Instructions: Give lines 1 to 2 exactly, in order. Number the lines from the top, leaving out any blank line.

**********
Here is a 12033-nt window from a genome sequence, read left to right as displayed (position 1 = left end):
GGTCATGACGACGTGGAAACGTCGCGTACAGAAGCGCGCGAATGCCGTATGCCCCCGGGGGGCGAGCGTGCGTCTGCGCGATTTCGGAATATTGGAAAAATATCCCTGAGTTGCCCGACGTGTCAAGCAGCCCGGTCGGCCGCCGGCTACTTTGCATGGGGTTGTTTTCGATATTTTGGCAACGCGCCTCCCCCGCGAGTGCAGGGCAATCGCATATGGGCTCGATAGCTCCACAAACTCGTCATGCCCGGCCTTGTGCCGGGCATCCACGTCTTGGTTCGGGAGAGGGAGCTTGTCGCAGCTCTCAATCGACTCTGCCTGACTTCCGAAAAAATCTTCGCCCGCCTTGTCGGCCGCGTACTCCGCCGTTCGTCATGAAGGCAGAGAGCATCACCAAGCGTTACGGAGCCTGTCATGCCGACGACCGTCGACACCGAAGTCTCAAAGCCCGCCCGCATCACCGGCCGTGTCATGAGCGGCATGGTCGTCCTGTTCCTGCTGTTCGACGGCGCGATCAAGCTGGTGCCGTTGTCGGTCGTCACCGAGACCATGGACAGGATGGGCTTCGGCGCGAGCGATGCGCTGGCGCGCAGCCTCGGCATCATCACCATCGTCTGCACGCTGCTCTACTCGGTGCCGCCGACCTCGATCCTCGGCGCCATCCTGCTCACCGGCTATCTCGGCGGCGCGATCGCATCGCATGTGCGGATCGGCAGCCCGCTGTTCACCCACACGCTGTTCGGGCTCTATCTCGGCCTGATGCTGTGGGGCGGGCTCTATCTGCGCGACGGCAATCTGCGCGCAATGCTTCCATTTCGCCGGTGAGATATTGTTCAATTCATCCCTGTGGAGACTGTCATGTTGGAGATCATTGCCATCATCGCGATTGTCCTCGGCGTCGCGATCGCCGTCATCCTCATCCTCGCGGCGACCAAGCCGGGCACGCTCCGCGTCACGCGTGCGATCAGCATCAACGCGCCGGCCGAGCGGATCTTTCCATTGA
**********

Here is a 12033-nt window from a genome sequence, read left to right as displayed (position 1 = left end):
GGTCATGACGACGTGGAAACGTCGCGTACAGAAGCGCGCGAATGCCGTATGCCCCCGGGGGGCGAGCGTGCGTCTGCGCGATTTCGGAATATTGGAAAAATATCCCTGAGTTGCCCGACGTGTCAAGCAGCCCGGTCGGCCGCCGGCTACTTTGCATGGGGTTGTTTTCGATATTTTGGCAACGCGCCTCCCCCGCGAGTGCAGGGCAATCGCATATGGGCTCGATAGCTCCACAAACTCGTCATGCCCGGCCTTGTGCCGGGCATCCACGTCTTGGTTCGGGAGAGGGAGCTTGTCGCAGCTCTCAATCGACTCTGCCTGACTTCCGAAAAAATCTTCGCCCGCCTTGTCGGCCGCGTACTCCGCCGTTCGTCATGAAGGCAGAGAGCATCACCAAGCGTTACGGAGCCTGTCATGCCGACGACCGTCGACACCGAAGTCTCAAAGCCCGCCCGCATCACCGGCCGTGTCATGAGCGGCATGGTCGTCCTGTTCCTGCTGTTCGACGGCGCGATCAAGCTGGTGCCGTTGTCGGTCGTCACCGAGACCATGGACAGGATGGGCTTCGGCGCGAGCGATGCGCTGGCGCGCAGCCTCGGCATCATCACCATCGTCTGCACGCTGCTCTACTCGGTGCCGCCGACCTCGATCCTCGGCGCCATCCTGCTCACCGGCTATCTCGGCGGCGCGATCGCATCGCATGTGCGGATCGGCAGCCCGCTGTTCACCCACACGCTGTTCGGGCTCTATCTCGGCCTGATGCTGTGGGGCGGGCTCTATCTGCGCGACGGCAATCTGCGCGCAATGCTTCCATTTCGCCGGTGAGATATTGTTCAATTCATCCCTGTGGAGACTGTCATGTTGGAGATCATTGCCATCATCGCGATTGTCCTCGGCGTCGCGATCGCCGTCATCCTCATCCTCGCGGCGACCAAGCCGGGCACGCTCCGCGTCACGCGTGCGATCAGCATCAACGCGCCGGCCGAGCGGATCTTTCCATTGA